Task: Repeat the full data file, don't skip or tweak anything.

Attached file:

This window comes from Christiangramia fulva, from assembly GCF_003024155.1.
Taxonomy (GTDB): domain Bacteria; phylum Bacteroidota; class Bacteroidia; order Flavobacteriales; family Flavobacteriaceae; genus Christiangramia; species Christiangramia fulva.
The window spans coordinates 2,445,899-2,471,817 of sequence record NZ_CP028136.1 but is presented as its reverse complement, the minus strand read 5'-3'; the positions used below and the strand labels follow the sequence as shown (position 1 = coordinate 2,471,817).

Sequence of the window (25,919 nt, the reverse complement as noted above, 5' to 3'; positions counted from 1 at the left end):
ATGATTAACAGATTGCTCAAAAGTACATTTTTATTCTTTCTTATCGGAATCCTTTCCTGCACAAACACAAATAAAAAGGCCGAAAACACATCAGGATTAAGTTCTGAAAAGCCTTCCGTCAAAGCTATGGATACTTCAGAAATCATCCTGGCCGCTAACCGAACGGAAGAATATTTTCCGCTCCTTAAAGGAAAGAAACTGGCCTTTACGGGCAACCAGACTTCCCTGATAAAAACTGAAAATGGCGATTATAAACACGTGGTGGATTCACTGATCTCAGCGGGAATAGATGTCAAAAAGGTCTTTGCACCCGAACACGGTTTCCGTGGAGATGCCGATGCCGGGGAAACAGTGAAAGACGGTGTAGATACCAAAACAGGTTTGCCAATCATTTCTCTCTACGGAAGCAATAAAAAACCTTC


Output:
This window comes from Christiangramia fulva, from assembly GCF_003024155.1.
Taxonomy (GTDB): domain Bacteria; phylum Bacteroidota; class Bacteroidia; order Flavobacteriales; family Flavobacteriaceae; genus Christiangramia; species Christiangramia fulva.
The window spans coordinates 2,445,899-2,471,817 of sequence record NZ_CP028136.1 but is presented as its reverse complement, the minus strand read 5'-3'; the positions used below and the strand labels follow the sequence as shown (position 1 = coordinate 2,471,817).

Sequence of the window (25,919 nt, the reverse complement as noted above, 5' to 3'; positions counted from 1 at the left end):
ATGATTAACAGATTGCTCAAAAGTACATTTTTATTCTTTCTTATCGGAATCCTTTCCTGCACAAACACAAATAAAAAGGCCGAAAACACATCAGGATTAAGTTCTGAAAAGCCTTCCGTCAAAGCTATGGATACTTCAGAAATCATCCTGGCCGCTAACCGAACGGAAGAATATTTTCCGCTCCTTAAAGGAAAGAAACTGGCCTTTACGGGCAACCAGACTTCCCTGATAAAAACTGAAAATGGCGATTATAAACACGTGGTGGATTCACTGATCTCAGCGGGAATAGATGTCAAAAAGGTCTTTGCACCCGAACACGGTTTCCGTGGAGATGCCGATGCCGGGGAAACAGTGAAAGACGGTGTAGATACCAAAACAGGTTTGCCAATCATTTCTCTCTACGGAAGCAATAAAAAACCTTC